19th Century: St Andrews was honored with the title “Royal & Ancient” by King William IV in 1834, thus establishing the Royal and Ancient Golf Club of Andrews as the world’s premier golf club. The Industrial Revolution of the Victorian Era gave birth to the railroads, allowing ordinary people to explore outside their cities and towns. Golf clubs quickly spread throughout the countryside. This led to mass production of clubs and balls, making the game more affordable. Before this, clubs were hand-crafted from beech with shafts of ash or hazel, and balls were constructed from compressed feathers wrapped in a stitched horse hide. The game’s popularity exploded. The forerunner to the British Open was played at Prestwick Golf Club in 1860. The United States Golf Association (USGA) was established in 1894. The first club formed outside Britain was in Bangalore, India, in 1820. The Royal Curragh, Ireland, formed in 1856. The Adelaide in 1870, the Royal Montreal in 1873, Cape Town in 1885, St. Andrews of New York in 1888, and the Royal Hong Kong in 1889.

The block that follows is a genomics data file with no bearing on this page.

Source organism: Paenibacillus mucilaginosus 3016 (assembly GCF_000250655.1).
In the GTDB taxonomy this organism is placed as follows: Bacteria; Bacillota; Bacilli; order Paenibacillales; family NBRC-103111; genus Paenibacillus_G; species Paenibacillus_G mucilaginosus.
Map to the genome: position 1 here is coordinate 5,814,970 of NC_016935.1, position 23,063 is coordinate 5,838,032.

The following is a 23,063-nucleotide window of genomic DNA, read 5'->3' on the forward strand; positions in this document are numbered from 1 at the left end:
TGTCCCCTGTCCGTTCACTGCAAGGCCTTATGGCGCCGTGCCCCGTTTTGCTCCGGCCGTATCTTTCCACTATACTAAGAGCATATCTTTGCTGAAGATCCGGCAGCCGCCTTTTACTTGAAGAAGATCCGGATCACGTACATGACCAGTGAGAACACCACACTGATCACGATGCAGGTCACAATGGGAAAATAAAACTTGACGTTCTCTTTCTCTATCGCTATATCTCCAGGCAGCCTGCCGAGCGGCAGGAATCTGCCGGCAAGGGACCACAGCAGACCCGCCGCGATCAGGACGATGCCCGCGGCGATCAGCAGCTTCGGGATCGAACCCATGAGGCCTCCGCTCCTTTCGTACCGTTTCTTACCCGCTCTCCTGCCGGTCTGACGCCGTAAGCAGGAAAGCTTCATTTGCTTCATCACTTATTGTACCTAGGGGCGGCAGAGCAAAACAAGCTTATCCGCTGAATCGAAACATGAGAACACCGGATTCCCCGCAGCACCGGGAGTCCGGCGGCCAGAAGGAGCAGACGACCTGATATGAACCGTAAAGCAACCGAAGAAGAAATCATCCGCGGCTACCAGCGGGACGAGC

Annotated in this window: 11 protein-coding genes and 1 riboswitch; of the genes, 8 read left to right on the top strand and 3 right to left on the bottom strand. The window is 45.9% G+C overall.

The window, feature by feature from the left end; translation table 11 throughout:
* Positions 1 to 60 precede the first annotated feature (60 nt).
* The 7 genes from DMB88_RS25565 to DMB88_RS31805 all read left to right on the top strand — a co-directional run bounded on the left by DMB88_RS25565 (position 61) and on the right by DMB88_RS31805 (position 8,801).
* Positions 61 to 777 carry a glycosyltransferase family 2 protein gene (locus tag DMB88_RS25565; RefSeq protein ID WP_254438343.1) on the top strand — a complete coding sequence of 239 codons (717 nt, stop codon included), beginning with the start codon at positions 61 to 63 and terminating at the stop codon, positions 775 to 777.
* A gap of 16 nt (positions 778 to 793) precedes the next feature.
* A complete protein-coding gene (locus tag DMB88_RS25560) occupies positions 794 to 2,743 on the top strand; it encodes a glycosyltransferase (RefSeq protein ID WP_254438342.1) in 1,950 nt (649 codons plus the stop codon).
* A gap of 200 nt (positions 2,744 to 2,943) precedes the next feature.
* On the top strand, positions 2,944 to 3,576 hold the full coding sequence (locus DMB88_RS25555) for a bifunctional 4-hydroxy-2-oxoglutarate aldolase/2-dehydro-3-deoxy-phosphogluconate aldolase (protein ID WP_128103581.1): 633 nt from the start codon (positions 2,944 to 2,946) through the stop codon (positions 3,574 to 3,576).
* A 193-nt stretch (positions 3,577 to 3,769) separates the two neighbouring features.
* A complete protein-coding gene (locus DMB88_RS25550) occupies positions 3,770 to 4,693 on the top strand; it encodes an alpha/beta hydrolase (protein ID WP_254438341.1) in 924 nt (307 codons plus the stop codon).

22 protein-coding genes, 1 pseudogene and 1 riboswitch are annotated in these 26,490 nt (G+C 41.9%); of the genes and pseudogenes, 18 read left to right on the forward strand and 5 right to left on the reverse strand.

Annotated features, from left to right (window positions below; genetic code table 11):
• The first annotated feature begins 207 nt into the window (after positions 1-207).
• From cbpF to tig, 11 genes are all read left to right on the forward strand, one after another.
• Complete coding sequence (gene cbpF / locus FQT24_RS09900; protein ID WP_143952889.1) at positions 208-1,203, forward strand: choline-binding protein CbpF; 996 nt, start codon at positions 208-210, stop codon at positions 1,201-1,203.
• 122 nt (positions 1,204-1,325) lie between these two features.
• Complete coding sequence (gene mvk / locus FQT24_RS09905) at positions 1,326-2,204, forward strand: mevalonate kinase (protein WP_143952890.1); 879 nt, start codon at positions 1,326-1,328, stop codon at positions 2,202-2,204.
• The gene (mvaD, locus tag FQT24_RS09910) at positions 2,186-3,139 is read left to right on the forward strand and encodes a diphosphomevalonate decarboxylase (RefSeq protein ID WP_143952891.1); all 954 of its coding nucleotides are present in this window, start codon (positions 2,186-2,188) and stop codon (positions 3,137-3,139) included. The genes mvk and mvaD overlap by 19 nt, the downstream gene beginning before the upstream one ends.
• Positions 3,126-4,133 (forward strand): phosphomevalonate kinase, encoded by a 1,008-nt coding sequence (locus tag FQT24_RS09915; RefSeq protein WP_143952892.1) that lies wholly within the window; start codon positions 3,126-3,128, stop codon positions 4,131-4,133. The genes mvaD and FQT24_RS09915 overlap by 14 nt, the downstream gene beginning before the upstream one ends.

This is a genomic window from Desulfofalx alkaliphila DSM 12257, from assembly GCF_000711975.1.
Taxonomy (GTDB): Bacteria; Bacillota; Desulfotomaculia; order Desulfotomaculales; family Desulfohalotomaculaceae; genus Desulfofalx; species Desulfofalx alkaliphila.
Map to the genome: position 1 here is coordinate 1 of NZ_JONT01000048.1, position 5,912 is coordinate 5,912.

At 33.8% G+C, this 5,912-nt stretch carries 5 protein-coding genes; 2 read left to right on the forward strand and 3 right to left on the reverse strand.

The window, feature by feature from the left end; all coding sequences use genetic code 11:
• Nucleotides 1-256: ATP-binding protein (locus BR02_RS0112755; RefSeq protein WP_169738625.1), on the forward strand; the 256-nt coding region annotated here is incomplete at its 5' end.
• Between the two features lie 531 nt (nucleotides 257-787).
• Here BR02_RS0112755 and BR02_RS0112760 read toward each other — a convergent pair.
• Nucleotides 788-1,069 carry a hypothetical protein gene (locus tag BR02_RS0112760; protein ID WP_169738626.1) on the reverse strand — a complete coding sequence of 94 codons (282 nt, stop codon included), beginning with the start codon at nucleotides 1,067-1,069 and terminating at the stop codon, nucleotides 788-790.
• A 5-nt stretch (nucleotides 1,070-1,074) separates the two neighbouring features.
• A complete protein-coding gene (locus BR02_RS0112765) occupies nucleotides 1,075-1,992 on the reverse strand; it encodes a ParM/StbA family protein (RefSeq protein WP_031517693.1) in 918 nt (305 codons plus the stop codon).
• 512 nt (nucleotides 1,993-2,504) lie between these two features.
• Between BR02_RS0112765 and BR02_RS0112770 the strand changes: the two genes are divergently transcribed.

20th Century: By 1900 more than 1000 golf clubs existed in the United States. Funding through commercial sponsorship established the USA as the center of the professional game. US courses are beautifully sculpted and landscaped. British courses are typically rough links. But some of the most famous courses are still found in Scotland: Gleneagles, The Old Course at St. Andrews, Carnoustie, Royal Troon, Prestwick, just to name a few.

www.historic-uk.com/HistoryUK/HistoryofScotland/The-History-of-Golf/

Morning Coffee: Conferences

SCF damNo matter what your career path, conferences are a wonderful way to meet others and recharge. It’s a chance to make new friends who understand your world, your way of thinking. It’s a great way to meet industry people who can take you to the next step in your career. And, for writers, who are introverts by nature, all this face-to-face time is even more important.

Writers spend a lot of time alone. They talk to each other on social media. They communicate with agents and editors by email. You might say that their characters are their closest friends. But give them the chance to go to a conference and the whole world opens wide.